So if you only have one little sliver of information and you go, okay, you, your problem is this because you know, this muscle is weak or whatever you are missing, the bigger picture, you know? So I would say, you know, keep learning like never, never, you know, get satisfied. You got to go deep. And if you want to try to get better at something, what I found helpful for me is just pick a body part. So like, for example, I keep saying shoulder, cause it’s on my mind. But you know, if you go to the say, I want to learn shoulders, you can learn shoulders really easily. I mean, the technology is in your hand, the anatomy is in your, in your phone, just take some notes, right. But then what you need to do is just, you know, fill in the blanks of that horse.

So what kind of questions should I ask someone who has a shoulder problem? There are some specific questions that can help guide your, if you’ve got pain at nighttime, that’s a very common symptom of rotator cuff tears. When, you know, wakes you up from your sleep. It doesn’t mean you have a rotator cuff tear if you wake up from sleep. But it’s just one more data point or one more clue. You know, if you, you know, what do you see when you look at a patient who has a rotator cuff issue, what is their range of motion going to be like actively passively resisted? And then what special tests can help differentiate two competing diagnosis? So maybe there’s like, I think it’s this or this. Well, there’s going to be some tests that can be used that differentiate that. And then when it comes to palpation, that’s our, that’s our expertise.

But just know what’s underneath your finger. You got to get in there and know how to differentiate. If I pop a [inaudible] with the arm, you know, resting on some, like my hands on my belly and I press on July 15, I’m touching the supraspinatus tendon. But if my hand is out to the side on the table with my Palm to the ceiling and our press, I 15, I’m more likely pressing the biceps tendon now. So it’s just like little subtle things like that. Can, you know, they’re so basic, but when you apply them, it seems like it’s advanced, but it’s really not. Um, so those, those are some common things off the top of my head, but there are a lot of things that we do wrong and there’s still a lot of things that I do wrong, but I think maybe the, the worst thing you could do is stop learning, you know, keep being motivated because we’re helping people.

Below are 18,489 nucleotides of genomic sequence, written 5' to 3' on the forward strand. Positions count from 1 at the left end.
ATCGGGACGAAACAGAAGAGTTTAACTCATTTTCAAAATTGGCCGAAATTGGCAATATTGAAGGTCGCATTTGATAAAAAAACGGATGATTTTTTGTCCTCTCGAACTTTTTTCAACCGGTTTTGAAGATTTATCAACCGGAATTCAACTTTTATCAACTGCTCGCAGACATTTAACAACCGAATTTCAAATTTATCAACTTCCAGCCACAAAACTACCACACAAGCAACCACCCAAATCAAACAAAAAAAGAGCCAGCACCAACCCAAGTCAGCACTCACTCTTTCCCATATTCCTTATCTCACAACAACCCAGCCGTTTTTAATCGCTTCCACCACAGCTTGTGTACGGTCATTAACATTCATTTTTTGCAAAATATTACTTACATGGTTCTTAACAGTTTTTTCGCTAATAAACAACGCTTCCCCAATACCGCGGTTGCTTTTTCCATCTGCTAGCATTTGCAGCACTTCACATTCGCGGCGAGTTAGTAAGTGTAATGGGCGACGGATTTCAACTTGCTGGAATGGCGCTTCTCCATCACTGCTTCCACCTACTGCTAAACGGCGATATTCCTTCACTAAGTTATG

And we’re in this profession that is bridging this gap between surgery and everybody else that’s not helping these patients like we are on the frontline and acupuncture is that effective. It blows my mind every day, but we have to have a way to test how effective it is to get that experience that I was talking about that helps us to be better. And then share that information freely, freely with your colleagues. So everybody’s better. I think that is one of the best things we can do as a profession. And I hope we can get there.

Certainly I think if, um, we all up our own game by becoming better at doing assessments, it would transform the prestige and the, you know, the, uh, the reputation of our, our profession for sure. Right? Like, uh, the it’s, um, now I will run out of time, but I, I, I have to pick your brain. Okay. Um, I want you, can you share like a clinical Pearl with us? I always like to do this, something that you pay, perhaps you really good at treating, you know, you’re talking about shoulders today, anything about shoulders or something like that, that, uh, you know, some, some assessment or diagnostic advice you can give us so that we can maybe try it out, or maybe it’s something that we’re not, not thinking in that way and give us a different thinking cap to help us look at the body or assess, um, the patient, any advice for our fellow listeners and viewers today.

Sure. Um, my lead-in will be that, you know, there are, there is this like, you know, movement where people are saying, you know, special tests, orthopedic tests are not good. Those people unfortunately have not done the research. And it’s much easier to say it’s not good then to dive deep and learn it because it takes a long time to really understand all these things. And I know because I’ve been going through it. But one thing that I’ve been doing in the last year is digging in and picking apart all the research and starting to pick out, you know, tests that have been proven time after time to be effective and how effective those tests are like, uh, you know, changing your post-test probability of someone having a problem. So no orthopedic tests are not bad. Yes, they’re great. But you have to understand how to utilize them.